While he felt an obligation to explain to the students what was missing, he was concerned that doing so might be as difficult as explaining to the South Pacific Islanders how they could get cargo. Instead he covered something he noticed was not taught directly in science courses: the art “of not fooling ourselves - of having utter scientific integrity.”
As an example, Dr. Feynman described those who repeated Robert Millikan’s famous oil drop experiment to measure the charge of the electron. Their results gave a higher value than what Millikan found, but they fooled themselves into thinking they were doing something wrong. Had they reported the results as they found them, rather than shading them closer to Millikan’s, they would have discovered sooner that, despite Millikan’s genius in setting up the experiment, one of his assumptions was wrong.
We fool ourselves when we become so attached to the outcome of what we do, that we neglect what is happening right in front of us. We are so absorbed in creating an image for ourselves, we forget to check whether that image matches reality.
Scientific Integrity and Software Craftsmanship
When Dr. Feynman spoke of “scientific integrity”, he meant more than mere honesty. This kind of integrity means giving people the ability to judge for themselves the value of our work rather than trying to sell it to them. It means revealing what works and what doesn’t work. Showing both our interpretation of what we observe, and other conclusions that could come from the same observation. It means describing both the causes that explain what we see, and other explanations we thought of and eliminated.
In our devotion to our Craft, we can forget that we are part of a Science. What makes science valid is its universality. Experiments and observations can be made by anyone with the right equipment and training. Similarly, for the principles on which our Craft is based to be valid, they must be universal. Properly applied, anybody should be able to benefit from using them.
Before anyone can realize the value of Software Craftsmanship for themselves, they need to judge the value of Software Craftsmanship for themselves. And for them to make that judgement effectively, we need to give them all the information we have: both the benefits and the costs.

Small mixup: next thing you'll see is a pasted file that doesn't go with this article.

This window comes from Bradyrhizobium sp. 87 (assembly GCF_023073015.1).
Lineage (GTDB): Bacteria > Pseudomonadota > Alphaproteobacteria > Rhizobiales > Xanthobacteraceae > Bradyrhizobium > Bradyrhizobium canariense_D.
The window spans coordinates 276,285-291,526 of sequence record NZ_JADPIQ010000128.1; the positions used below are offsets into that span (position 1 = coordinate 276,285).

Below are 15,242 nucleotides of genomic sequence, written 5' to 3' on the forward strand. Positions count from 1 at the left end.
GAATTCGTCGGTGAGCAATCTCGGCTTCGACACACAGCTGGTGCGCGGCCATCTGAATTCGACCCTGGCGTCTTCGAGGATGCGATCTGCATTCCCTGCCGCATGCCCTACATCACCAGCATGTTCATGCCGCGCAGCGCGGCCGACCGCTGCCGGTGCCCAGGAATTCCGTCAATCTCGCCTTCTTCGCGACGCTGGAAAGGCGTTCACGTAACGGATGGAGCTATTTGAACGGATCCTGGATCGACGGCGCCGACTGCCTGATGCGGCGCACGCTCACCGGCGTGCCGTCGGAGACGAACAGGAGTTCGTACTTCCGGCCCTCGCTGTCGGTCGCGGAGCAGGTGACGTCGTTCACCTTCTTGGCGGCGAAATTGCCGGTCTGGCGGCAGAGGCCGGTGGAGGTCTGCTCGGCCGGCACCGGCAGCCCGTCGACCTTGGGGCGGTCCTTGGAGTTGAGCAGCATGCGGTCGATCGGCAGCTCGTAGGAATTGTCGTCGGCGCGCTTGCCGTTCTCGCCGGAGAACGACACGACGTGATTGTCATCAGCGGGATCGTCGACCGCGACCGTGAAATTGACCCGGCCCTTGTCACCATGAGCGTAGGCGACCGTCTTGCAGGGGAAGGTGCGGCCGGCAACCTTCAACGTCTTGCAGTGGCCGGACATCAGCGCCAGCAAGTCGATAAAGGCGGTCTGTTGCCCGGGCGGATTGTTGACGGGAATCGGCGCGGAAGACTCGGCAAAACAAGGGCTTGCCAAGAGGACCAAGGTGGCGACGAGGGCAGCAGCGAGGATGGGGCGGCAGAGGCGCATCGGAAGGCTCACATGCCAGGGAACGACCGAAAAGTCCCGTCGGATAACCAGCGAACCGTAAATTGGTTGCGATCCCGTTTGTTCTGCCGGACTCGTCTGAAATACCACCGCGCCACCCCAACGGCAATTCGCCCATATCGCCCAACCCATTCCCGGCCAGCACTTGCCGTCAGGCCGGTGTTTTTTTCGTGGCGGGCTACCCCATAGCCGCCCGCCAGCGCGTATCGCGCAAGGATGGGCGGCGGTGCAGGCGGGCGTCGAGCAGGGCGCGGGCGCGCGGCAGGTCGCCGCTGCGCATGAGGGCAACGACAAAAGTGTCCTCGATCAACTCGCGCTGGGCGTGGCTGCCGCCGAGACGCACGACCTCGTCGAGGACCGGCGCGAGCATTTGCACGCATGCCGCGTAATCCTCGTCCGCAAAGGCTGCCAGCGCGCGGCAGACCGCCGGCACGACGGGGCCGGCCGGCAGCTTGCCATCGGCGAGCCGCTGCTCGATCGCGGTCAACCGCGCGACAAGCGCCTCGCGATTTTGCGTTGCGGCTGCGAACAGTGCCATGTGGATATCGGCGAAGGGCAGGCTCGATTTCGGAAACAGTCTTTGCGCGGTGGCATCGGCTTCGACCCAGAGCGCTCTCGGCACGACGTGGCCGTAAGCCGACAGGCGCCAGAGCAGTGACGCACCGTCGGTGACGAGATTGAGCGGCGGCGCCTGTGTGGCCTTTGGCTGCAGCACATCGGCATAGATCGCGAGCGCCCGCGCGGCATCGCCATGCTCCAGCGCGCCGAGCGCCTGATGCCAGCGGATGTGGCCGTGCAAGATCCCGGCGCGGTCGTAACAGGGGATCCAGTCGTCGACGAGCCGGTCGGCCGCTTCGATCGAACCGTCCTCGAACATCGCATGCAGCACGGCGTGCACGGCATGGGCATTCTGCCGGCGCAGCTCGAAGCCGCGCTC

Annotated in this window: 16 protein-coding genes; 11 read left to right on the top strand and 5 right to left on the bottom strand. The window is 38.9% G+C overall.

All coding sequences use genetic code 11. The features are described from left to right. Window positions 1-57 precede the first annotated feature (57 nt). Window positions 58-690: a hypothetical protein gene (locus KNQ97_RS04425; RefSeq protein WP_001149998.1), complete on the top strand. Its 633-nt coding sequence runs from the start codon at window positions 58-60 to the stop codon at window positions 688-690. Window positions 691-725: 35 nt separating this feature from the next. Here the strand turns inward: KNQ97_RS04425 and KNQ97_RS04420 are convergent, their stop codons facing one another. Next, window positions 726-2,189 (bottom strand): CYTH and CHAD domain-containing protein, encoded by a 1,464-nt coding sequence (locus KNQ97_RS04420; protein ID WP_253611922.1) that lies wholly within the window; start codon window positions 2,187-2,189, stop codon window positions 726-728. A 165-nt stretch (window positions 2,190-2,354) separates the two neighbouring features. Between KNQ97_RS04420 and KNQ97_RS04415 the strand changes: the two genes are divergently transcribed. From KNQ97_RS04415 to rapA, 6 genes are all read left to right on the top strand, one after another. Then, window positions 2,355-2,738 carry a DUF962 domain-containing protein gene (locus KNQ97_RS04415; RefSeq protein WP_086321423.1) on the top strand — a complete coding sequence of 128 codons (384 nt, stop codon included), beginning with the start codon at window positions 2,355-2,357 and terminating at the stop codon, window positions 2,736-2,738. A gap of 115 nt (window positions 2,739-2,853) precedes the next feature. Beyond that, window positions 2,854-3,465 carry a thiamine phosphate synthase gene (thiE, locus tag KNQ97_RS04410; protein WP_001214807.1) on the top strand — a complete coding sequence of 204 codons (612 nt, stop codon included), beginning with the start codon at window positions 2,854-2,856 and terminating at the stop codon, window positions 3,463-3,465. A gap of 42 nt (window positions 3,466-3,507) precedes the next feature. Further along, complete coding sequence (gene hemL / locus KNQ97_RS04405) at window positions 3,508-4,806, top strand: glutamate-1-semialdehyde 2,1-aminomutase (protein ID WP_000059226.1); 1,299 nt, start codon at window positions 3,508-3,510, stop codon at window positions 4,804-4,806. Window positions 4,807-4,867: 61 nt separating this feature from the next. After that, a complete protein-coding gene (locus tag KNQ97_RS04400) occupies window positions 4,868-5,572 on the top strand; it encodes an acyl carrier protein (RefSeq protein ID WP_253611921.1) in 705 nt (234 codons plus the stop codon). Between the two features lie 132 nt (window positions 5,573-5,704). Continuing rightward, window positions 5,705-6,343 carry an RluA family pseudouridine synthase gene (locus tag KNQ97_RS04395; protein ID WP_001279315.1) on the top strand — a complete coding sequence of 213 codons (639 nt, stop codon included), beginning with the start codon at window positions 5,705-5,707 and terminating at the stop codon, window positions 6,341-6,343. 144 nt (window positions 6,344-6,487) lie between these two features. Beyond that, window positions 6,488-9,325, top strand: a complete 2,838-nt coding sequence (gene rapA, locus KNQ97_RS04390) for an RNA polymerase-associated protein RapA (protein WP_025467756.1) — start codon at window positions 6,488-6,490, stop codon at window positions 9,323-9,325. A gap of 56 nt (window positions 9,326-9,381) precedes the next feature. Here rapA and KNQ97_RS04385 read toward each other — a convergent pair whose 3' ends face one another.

This is not easy. Imagine what would have happened to one of the islanders if they had gone to their chief and said, “Boss, the planes aren’t landing.” The chief would have told them to get better coconuts, or threatened to banish them from the island for insubordination.
As Craftsmen, we aren’t about making ourselves look good. Our goal is to find what works. This means, as Dr. Feynman explains, that if we want to test a theory or explain an idea, we need to publish the results whether or not they support the theory or the idea.
Whenever we describe something we have done, we have to show both how it helps and how it hinders. When we propose a solution, we have to include both the advantages and the drawbacks of the solution. We also need to describe other solutions and explain why we did not choose them. When we talk about our practices, we need to cover both the costs and the benefits. We need to disclose what we know about when they will work and when they will not work.
People pressure us all the time to tell them what they want to hear. Some clients want to believe that we can always do an amazing amount of work for very little money. Some of our peers only want to hear how wonderful their new ideas are and what a great job they are doing. And believe it or not , there are supervisors and managers who want us to adopt their practices and make them work, no matter how difficult or counterproductive they may be.
This is where courage comes in. It can be hard to resist this pressure and speak up about what is not right. But if we keep quiet, or worse lie and say everything is wonderful, we lose our integrity. And without integrity, we cannot call ourselves Craftsmen.